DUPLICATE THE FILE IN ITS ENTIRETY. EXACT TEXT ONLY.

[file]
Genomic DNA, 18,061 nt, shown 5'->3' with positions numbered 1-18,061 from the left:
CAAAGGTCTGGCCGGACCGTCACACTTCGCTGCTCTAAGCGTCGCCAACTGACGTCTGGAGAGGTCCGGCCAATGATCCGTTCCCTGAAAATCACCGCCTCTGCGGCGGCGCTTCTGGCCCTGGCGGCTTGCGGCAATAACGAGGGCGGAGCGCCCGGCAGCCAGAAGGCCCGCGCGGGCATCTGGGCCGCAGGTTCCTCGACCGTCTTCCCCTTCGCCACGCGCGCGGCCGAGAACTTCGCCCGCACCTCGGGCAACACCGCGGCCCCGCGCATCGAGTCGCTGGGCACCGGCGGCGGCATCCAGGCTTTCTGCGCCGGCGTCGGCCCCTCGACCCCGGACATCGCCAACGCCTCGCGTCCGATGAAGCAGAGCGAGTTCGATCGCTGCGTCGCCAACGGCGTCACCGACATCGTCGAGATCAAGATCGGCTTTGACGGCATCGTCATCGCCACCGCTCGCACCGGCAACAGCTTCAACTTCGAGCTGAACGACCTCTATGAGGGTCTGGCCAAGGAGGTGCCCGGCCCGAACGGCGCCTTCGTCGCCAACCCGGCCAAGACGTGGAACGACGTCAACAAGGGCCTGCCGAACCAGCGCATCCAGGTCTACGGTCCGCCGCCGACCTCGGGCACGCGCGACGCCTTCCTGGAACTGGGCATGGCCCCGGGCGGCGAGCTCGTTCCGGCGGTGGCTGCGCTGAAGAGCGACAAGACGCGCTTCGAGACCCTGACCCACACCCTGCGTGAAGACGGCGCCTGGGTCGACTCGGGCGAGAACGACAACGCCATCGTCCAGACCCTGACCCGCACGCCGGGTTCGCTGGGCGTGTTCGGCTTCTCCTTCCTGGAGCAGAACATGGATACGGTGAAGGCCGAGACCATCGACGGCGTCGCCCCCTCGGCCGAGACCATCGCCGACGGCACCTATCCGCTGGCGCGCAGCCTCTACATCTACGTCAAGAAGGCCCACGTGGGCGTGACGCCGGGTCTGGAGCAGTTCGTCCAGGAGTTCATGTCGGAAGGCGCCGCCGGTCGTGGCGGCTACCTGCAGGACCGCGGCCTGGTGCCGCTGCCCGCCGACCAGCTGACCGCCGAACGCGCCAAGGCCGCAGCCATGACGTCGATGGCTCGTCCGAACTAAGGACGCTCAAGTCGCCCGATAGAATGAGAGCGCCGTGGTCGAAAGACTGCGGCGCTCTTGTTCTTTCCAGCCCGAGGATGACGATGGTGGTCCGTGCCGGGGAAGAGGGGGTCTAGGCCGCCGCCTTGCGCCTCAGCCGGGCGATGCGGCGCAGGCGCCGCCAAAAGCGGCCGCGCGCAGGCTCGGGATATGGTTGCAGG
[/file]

Genomic DNA, 18,061 nt, shown 5'->3' with positions numbered 1-18,061 from the left:
CAAAGGTCTGGCCGGACCGTCACACTTCGCTGCTCTAAGCGTCGCCAACTGACGTCTGGAGAGGTCCGGCCAATGATCCGTTCCCTGAAAATCACCGCCTCTGCGGCGGCGCTTCTGGCCCTGGCGGCTTGCGGCAATAACGAGGGCGGAGCGCCCGGCAGCCAGAAGGCCCGCGCGGGCATCTGGGCCGCAGGTTCCTCGACCGTCTTCCCCTTCGCCACGCGCGCGGCCGAGAACTTCGCCCGCACCTCGGGCAACACCGCGGCCCCGCGCATCGAGTCGCTGGGCACCGGCGGCGGCATCCAGGCTTTCTGCGCCGGCGTCGGCCCCTCGACCCCGGACATCGCCAACGCCTCGCGTCCGATGAAGCAGAGCGAGTTCGATCGCTGCGTCGCCAACGGCGTCACCGACATCGTCGAGATCAAGATCGGCTTTGACGGCATCGTCATCGCCACCGCTCGCACCGGCAACAGCTTCAACTTCGAGCTGAACGACCTCTATGAGGGTCTGGCCAAGGAGGTGCCCGGCCCGAACGGCGCCTTCGTCGCCAACCCGGCCAAGACGTGGAACGACGTCAACAAGGGCCTGCCGAACCAGCGCATCCAGGTCTACGGTCCGCCGCCGACCTCGGGCACGCGCGACGCCTTCCTGGAACTGGGCATGGCCCCGGGCGGCGAGCTCGTTCCGGCGGTGGCTGCGCTGAAGAGCGACAAGACGCGCTTCGAGACCCTGACCCACACCCTGCGTGAAGACGGCGCCTGGGTCGACTCGGGCGAGAACGACAACGCCATCGTCCAGACCCTGACCCGCACGCCGGGTTCGCTGGGCGTGTTCGGCTTCTCCTTCCTGGAGCAGAACATGGATACGGTGAAGGCCGAGACCATCGACGGCGTCGCCCCCTCGGCCGAGACCATCGCCGACGGCACCTATCCGCTGGCGCGCAGCCTCTACATCTACGTCAAGAAGGCCCACGTGGGCGTGACGCCGGGTCTGGAGCAGTTCGTCCAGGAGTTCATGTCGGAAGGCGCCGCCGGTCGTGGCGGCTACCTGCAGGACCGCGGCCTGGTGCCGCTGCCCGCCGACCAGCTGACCGCCGAACGCGCCAAGGCCGCAGCCATGACGTCGATGGCTCGTCCGAACTAAGGACGCTCAAGTCGCCCGATAGAATGAGAGCGCCGTGGTCGAAAGACTGCGGCGCTCTTGTTCTTTCCAGCCCGAGGATGACGATGGTGGTCCGTGCCGGGGAAGAGGGGGTCTAGGCCGCCGCCTTGCGCCTCAGCCGGGCGATGCGGCGCAGGCGCCGCCAAAAGCGGCCGCGCGCAGGCTCGGGATATGGTTGCAGG